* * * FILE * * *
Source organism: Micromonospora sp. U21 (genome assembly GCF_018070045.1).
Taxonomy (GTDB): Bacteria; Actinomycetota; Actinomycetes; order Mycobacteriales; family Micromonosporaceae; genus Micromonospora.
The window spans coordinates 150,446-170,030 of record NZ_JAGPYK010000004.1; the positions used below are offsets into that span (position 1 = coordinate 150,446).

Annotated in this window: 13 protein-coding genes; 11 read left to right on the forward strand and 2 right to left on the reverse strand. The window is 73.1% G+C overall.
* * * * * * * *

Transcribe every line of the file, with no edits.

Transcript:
Source organism: Micromonospora sp. U21 (genome assembly GCF_018070045.1).
Taxonomy (GTDB): Bacteria; Actinomycetota; Actinomycetes; order Mycobacteriales; family Micromonosporaceae; genus Micromonospora.
The window spans coordinates 150,446-170,030 of record NZ_JAGPYK010000004.1; the positions used below are offsets into that span (position 1 = coordinate 150,446).

Annotated in this window: 13 protein-coding genes; 11 read left to right on the forward strand and 2 right to left on the reverse strand. The window is 73.1% G+C overall.